Fred Dekker Talks ‘Night of the Creeps’27 Oct, 2009 By: Billy Gil
Night of the Creeps isn’t a horror film, or an ’80s teen comedy, or an alien sci-fi film — it’s all of those things. It’s no wonder the film never really made it to the same echelon as movies like Evil Dead or Nightmare on Elm Street, despite sharing similar qualities, as the movie unsettlingly hops from genre to genre. What other movie starts with a claymation alien invasion, moves to a Revenge of the Nerds style frat comedy and ends up in monster movie territory?
Sony Pictures Home Entertainment released the film on DVD and Blu-ray Disc today, in a director’s cut that includes Fred Dekker’s original ending. The discs also include such special features as commentary with Dekker, commentary with the cast, deleted scenes and making-of featurettes. We spoke with Dekker about his long-unreleased film.
IndieFile: This DVD has the ending you originally intended. Were you urged to change it?
Dekker: It was very much a compromise, a disagreement between myself and the studio that arose because the [intended] graveyard ending required a CG shot. I made the mistake of showing it to the audience in an unfinished form, and it was confusing to them and the studios. So they said, let’s change the ending. It gave it that Friday the 13th style cheap scare at the end. I’ve always hated that ending. So when Sony asked, “What you want to do?” I said, “I want to put the ending back on.”
IndieFile: It does tie it back to the beginning of film.
Dekker: It closes the circle. I’m a big fan of that in movies.
IndieFile: What were some of your inspirations making this film?
Dekker: I think they’re pretty apparent in the film. Obviously Night of the Living Dead, the Romero trilogy as I think of it. Day of the Dead, which is my favorite. Alien was obviously an influence in terms of the space critter that gestates inside the body. There was a huge — strangely enough, I only realized this since his death — but john Hughes was a huge influence as well. And then there were those cheesy ’50s movies like The Blob and It Came from Outer Space that informed it.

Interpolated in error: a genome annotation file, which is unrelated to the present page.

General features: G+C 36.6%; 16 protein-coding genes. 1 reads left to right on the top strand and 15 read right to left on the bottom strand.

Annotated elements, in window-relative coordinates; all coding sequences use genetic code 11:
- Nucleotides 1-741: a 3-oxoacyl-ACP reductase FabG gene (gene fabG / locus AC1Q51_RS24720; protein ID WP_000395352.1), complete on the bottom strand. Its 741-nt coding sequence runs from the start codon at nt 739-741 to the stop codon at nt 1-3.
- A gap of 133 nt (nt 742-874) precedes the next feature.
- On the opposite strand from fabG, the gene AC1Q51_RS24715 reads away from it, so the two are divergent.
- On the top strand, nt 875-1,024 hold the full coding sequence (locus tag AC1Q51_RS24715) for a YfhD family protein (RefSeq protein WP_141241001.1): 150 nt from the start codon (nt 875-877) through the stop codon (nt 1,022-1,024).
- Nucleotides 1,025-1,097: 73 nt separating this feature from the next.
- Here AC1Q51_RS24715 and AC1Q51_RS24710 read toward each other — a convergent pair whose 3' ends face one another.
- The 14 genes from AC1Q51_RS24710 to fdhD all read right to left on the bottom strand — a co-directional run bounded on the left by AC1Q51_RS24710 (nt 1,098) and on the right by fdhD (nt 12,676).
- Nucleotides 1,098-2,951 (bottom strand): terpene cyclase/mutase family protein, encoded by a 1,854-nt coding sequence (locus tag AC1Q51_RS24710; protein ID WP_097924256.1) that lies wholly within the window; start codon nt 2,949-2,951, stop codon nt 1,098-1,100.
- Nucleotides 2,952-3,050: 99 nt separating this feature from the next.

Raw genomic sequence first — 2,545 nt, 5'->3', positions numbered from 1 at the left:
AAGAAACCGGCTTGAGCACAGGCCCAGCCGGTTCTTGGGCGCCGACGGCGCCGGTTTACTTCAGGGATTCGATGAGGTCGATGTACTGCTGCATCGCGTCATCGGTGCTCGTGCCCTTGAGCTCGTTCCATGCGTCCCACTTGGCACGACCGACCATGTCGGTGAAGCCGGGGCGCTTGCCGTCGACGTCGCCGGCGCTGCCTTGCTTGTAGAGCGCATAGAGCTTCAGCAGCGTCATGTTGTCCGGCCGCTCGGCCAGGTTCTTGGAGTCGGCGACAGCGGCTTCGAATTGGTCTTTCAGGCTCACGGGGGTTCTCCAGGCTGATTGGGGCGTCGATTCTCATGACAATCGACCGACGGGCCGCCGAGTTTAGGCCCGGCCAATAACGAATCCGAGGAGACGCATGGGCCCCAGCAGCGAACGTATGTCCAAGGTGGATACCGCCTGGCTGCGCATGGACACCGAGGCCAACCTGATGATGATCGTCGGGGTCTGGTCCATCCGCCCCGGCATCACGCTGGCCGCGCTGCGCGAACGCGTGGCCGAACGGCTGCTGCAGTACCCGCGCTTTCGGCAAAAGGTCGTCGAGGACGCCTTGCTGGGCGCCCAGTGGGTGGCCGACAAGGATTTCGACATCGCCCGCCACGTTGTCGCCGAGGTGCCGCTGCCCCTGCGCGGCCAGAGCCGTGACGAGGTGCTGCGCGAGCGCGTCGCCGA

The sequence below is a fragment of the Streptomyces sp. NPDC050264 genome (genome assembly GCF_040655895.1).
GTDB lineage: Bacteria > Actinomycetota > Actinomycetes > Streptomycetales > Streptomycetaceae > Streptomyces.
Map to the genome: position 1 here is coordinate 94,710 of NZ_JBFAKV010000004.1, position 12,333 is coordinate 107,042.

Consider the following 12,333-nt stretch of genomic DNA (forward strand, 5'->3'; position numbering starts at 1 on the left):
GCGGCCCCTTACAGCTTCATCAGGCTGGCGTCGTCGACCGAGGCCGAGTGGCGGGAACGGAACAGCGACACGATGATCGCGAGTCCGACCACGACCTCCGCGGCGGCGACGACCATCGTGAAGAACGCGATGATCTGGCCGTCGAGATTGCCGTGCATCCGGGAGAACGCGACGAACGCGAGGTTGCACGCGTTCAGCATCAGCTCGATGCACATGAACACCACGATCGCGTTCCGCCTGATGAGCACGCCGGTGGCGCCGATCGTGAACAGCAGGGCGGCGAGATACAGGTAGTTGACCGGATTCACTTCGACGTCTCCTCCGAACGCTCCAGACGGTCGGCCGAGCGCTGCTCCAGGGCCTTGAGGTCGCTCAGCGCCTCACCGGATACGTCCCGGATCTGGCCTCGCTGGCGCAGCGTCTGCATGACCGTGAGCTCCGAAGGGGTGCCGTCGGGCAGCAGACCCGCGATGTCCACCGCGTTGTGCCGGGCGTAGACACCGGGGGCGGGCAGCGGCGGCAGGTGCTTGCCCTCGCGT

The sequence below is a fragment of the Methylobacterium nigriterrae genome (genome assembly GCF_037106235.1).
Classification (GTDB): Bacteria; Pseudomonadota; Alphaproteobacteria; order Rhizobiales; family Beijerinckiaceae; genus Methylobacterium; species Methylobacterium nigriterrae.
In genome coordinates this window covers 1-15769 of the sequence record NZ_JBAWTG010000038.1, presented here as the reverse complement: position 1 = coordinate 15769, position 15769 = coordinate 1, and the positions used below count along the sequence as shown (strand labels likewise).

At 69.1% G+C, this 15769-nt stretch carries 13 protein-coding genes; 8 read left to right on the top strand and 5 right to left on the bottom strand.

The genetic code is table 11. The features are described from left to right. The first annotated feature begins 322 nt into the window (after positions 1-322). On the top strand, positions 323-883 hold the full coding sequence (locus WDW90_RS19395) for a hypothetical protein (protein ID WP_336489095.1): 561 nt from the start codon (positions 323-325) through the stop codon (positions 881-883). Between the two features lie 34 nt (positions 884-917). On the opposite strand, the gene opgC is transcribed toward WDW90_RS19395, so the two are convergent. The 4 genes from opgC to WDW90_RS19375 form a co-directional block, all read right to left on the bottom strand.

It just occurred to me that I just watched [REC], which I really liked a lot, and as I was watching I was thinking, “OK, they’re starting with a Blair Witch approach, then it starts to get scary and we’re getting into Night of the Living Dead, 28 Days Later territory, then there’s a little Exorcist in there,” and I was thinking, “Oh! This is a mashup.” And I was thinking of how there are these things on the Internet where they take two movies that are completely different and mash them together and I realized what I was doing was a mashup. This is a John Hughes comedy with Romero zombie movies and a dollup of It Came From Outer Space and Alien. But I think it’s important that it works without knowing that.
IndieFile: We had [another Dekker film] The Monster Squad come out on DVD two years ago and now Night of the Creeps. Has it been exciting to finally have your films come to DVD?
Dekker: Oh yeah, and even more so, because of the interest, is the chance to get to see it on big screens. I’ve shown it in Toronto, in Texas, in Scotland. These movies play very, very well with a theatrical audience, so it’s always fun to get the laughs and the cheers and all that stuff.
IndieFile: Can you walk us through some of the special features on this disc?
Dekker: There are two commentaries. One is myself and producer Michael Felsher. He’s a big fan of the movie and knows it well. I admit I sometimes drive in the car and say, “Hello, welcome to the director’s commentary for Night of the Creeps.” It’s a fun commentary. Michael and I were talking a mile a minute. The other is with the cast. Then there’s a documentary that Michael Felsher produced and directed. It’s really wonderful, walking us through the making of the film, the release and its resurrection recently.
IndieFile: Was it fun to get the old cast and crew back together?
Dekker: It was great. If you have friends you haven’t seen in a long time but you were very close, it’s like no time passed at all. We just got right back into the groove. It got me excited about working together with them again in some way.
IndieFile: I wanted to ask you about the line “Thrill me,” spoken by Detective Cameron (played by Tom Atkins) repeatedly throughout the movie. In a special feature, you say that’s the first thing that came to you. Where did that come from?
Dekker: I don’t know. It just seemed that it spoke volumes about the attitude of someone. I thought it was a great way to introduce a character. In two words it just says that this guy is tired and weary and really needs a reason to get out of his char.
IndieFile: What would you tell the uninitiated watching Night of the Creeps for the first time?
Dekker: I would tell them that my staff and I and our hair and makeup and wardrobe departments went to a great deal of trouble to recreate the mid-1980s and you would never know that we just made the movie last year. I would say forgive its ’80s-ness, forgive it its analog sound effects, and just enjoy it.